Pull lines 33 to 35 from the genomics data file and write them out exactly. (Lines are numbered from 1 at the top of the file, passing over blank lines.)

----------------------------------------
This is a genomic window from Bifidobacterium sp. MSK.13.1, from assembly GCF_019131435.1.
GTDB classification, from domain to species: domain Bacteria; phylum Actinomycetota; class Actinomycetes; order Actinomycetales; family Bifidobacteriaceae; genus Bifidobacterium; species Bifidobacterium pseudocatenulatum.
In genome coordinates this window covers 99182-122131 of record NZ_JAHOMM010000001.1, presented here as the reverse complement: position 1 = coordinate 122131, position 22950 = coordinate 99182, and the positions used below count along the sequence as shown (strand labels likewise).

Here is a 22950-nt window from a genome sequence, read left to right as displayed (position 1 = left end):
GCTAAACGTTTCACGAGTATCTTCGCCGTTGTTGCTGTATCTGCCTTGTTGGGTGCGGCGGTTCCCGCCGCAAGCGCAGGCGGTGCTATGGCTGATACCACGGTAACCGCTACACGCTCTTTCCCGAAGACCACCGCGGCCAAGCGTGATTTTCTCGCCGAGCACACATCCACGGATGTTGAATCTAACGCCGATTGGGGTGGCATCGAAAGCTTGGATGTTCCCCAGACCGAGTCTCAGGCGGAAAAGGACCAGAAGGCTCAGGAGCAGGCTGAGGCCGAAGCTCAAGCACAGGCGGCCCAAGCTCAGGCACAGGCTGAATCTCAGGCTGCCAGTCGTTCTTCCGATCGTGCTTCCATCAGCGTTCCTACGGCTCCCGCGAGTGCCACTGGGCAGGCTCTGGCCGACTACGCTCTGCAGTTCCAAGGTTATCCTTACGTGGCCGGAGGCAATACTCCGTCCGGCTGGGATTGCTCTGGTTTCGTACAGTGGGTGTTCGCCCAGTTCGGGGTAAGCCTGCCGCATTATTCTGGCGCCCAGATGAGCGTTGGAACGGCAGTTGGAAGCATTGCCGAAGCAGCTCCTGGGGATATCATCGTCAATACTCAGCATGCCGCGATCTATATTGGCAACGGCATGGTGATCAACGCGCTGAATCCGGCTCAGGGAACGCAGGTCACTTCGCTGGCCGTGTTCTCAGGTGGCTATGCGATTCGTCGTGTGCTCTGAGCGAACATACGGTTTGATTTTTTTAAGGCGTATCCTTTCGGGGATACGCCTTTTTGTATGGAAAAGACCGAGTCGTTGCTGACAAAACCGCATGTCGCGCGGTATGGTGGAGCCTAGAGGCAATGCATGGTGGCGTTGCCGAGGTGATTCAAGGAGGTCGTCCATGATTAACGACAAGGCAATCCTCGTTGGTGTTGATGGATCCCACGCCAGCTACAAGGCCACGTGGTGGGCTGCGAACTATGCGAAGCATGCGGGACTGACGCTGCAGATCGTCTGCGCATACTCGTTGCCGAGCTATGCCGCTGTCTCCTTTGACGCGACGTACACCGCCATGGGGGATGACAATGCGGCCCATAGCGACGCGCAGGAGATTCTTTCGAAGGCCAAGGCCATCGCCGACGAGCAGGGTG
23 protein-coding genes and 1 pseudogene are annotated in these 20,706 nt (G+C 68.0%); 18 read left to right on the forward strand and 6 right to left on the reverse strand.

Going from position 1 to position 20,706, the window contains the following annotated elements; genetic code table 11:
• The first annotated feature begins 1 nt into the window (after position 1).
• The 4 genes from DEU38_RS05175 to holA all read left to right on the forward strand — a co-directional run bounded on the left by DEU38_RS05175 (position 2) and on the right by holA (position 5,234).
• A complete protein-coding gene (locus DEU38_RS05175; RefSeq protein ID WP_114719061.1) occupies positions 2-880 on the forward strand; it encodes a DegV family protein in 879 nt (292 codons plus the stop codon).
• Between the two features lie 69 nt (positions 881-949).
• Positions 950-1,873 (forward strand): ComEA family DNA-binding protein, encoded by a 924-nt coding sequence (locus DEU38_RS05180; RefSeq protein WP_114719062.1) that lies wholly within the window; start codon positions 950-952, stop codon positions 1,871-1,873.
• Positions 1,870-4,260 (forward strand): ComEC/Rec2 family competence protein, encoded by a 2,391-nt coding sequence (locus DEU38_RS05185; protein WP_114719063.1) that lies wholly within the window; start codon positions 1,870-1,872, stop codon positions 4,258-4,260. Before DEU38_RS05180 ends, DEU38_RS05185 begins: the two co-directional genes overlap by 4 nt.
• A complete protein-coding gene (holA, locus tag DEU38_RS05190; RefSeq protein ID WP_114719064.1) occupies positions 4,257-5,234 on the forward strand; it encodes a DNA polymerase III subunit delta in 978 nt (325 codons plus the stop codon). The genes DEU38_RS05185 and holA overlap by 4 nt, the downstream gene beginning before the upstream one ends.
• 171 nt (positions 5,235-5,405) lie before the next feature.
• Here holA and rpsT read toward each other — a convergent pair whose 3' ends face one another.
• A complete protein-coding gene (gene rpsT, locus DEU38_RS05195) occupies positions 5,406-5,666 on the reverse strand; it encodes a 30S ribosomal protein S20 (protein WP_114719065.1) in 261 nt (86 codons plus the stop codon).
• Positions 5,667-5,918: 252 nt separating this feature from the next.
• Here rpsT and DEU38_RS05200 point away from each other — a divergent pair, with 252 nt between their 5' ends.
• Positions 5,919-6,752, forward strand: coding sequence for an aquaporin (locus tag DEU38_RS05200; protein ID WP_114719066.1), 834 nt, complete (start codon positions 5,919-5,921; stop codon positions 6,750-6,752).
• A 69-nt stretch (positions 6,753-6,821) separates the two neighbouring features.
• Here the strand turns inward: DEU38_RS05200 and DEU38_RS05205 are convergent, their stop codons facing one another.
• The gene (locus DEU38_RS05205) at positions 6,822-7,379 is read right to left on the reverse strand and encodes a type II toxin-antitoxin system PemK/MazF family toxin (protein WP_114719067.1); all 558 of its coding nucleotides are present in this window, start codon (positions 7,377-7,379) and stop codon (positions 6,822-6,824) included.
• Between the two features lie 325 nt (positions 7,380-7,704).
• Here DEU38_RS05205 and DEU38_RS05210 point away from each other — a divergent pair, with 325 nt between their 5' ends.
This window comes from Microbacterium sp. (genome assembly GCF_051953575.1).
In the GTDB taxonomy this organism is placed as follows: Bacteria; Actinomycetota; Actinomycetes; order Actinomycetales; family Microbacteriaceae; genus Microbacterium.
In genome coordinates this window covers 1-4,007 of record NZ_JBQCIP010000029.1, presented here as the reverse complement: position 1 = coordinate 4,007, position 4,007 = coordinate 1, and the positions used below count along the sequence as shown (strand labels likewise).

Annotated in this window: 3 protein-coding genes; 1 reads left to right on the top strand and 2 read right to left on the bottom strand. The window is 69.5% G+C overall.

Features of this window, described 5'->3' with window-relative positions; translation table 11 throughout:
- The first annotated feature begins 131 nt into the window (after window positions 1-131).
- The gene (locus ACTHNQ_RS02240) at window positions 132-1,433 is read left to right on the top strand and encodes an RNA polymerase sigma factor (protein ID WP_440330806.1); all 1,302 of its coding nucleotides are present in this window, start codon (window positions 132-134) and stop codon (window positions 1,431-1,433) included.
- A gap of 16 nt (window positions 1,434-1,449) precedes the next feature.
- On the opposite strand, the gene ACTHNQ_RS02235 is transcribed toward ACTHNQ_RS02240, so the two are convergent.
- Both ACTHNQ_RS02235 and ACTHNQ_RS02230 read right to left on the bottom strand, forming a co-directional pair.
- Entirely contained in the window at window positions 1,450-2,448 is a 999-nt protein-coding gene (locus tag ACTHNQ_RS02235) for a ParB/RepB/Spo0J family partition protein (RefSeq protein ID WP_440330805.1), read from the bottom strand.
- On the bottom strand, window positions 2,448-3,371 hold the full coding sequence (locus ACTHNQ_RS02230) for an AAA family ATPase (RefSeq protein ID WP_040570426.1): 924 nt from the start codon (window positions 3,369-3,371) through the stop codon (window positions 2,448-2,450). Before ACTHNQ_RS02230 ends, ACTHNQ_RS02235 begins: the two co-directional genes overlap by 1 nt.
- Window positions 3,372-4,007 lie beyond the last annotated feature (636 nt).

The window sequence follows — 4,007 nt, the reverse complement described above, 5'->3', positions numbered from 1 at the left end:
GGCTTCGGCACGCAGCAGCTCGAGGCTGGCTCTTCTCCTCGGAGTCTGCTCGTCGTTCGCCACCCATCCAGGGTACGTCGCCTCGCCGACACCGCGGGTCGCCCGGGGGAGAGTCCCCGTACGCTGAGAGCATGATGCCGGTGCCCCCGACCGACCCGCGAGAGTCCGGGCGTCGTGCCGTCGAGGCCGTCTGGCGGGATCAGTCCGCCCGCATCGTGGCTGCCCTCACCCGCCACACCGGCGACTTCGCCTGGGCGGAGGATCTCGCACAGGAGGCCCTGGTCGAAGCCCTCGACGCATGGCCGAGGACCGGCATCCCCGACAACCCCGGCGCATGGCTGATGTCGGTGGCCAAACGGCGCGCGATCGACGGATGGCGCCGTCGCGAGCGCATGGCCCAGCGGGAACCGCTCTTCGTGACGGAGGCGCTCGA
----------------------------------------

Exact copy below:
- A gap of 16 nt (window positions 1,434-1,449) precedes the next feature.
- On the opposite strand, the gene ACTHNQ_RS02235 is transcribed toward ACTHNQ_RS02240, so the two are convergent.
- Both ACTHNQ_RS02235 and ACTHNQ_RS02230 read right to left on the bottom strand, forming a co-directional pair.